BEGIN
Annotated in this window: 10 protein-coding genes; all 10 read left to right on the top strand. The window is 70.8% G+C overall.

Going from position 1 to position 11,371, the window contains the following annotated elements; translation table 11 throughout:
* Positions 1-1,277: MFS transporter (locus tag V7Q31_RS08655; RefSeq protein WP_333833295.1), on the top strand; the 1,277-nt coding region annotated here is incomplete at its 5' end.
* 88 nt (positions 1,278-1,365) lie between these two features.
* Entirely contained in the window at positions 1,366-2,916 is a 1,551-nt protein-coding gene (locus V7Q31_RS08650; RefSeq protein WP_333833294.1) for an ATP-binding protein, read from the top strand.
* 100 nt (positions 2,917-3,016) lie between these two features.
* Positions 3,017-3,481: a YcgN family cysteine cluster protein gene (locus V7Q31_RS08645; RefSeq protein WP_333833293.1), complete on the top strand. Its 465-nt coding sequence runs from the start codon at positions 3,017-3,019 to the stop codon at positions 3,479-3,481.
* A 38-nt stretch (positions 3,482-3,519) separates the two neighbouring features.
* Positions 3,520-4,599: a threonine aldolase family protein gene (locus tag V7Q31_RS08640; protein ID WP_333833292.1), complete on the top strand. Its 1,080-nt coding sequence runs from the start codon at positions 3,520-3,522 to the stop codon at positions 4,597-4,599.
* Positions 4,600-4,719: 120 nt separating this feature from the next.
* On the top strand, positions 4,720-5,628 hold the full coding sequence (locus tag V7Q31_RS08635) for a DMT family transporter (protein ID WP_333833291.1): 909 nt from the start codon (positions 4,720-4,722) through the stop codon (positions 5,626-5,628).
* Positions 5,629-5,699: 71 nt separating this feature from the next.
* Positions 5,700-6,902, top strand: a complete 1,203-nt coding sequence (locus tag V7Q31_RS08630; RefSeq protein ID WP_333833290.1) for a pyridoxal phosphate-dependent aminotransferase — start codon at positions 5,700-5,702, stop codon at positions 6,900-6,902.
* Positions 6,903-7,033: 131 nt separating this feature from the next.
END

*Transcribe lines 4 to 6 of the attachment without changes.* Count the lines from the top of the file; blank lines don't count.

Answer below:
* 88 nt (positions 1,278-1,365) lie between these two features.
* Entirely contained in the window at positions 1,366-2,916 is a 1,551-nt protein-coding gene (locus V7Q31_RS08650; RefSeq protein WP_333833294.1) for an ATP-binding protein, read from the top strand.
* 100 nt (positions 2,917-3,016) lie between these two features.